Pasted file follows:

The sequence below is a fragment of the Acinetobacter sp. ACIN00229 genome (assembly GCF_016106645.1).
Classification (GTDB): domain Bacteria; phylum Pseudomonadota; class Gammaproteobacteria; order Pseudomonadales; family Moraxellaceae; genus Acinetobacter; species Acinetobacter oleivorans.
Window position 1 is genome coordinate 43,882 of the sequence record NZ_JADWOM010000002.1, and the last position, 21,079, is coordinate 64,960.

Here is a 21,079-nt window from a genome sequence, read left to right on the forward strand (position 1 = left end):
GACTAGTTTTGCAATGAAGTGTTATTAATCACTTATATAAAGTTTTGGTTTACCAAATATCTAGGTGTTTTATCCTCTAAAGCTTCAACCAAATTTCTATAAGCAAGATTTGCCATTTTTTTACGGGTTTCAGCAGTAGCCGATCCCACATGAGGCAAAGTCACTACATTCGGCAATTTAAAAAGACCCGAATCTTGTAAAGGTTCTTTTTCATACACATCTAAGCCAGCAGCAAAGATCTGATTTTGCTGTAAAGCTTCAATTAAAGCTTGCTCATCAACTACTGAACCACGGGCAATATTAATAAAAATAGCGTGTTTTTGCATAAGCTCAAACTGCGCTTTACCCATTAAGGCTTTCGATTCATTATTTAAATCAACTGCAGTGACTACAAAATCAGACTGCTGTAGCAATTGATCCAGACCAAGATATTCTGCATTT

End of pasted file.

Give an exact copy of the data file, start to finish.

The sequence below is a fragment of the Acinetobacter sp. ACIN00229 genome (assembly GCF_016106645.1).
Classification (GTDB): domain Bacteria; phylum Pseudomonadota; class Gammaproteobacteria; order Pseudomonadales; family Moraxellaceae; genus Acinetobacter; species Acinetobacter oleivorans.
Window position 1 is genome coordinate 43,882 of the sequence record NZ_JADWOM010000002.1, and the last position, 21,079, is coordinate 64,960.

Here is a 21,079-nt window from a genome sequence, read left to right on the forward strand (position 1 = left end):
GACTAGTTTTGCAATGAAGTGTTATTAATCACTTATATAAAGTTTTGGTTTACCAAATATCTAGGTGTTTTATCCTCTAAAGCTTCAACCAAATTTCTATAAGCAAGATTTGCCATTTTTTTACGGGTTTCAGCAGTAGCCGATCCCACATGAGGCAAAGTCACTACATTCGGCAATTTAAAAAGACCCGAATCTTGTAAAGGTTCTTTTTCATACACATCTAAGCCAGCAGCAAAGATCTGATTTTGCTGTAAAGCTTCAATTAAAGCTTGCTCATCAACTACTGAACCACGGGCAATATTAATAAAAATAGCGTGTTTTTGCATAAGCTCAAACTGCGCTTTACCCATTAAGGCTTTCGATTCATTATTTAAATCAACTGCAGTGACTACAAAATCAGACTGCTGTAGCAATTGATCCAGACCAAGATATTCTGCATTT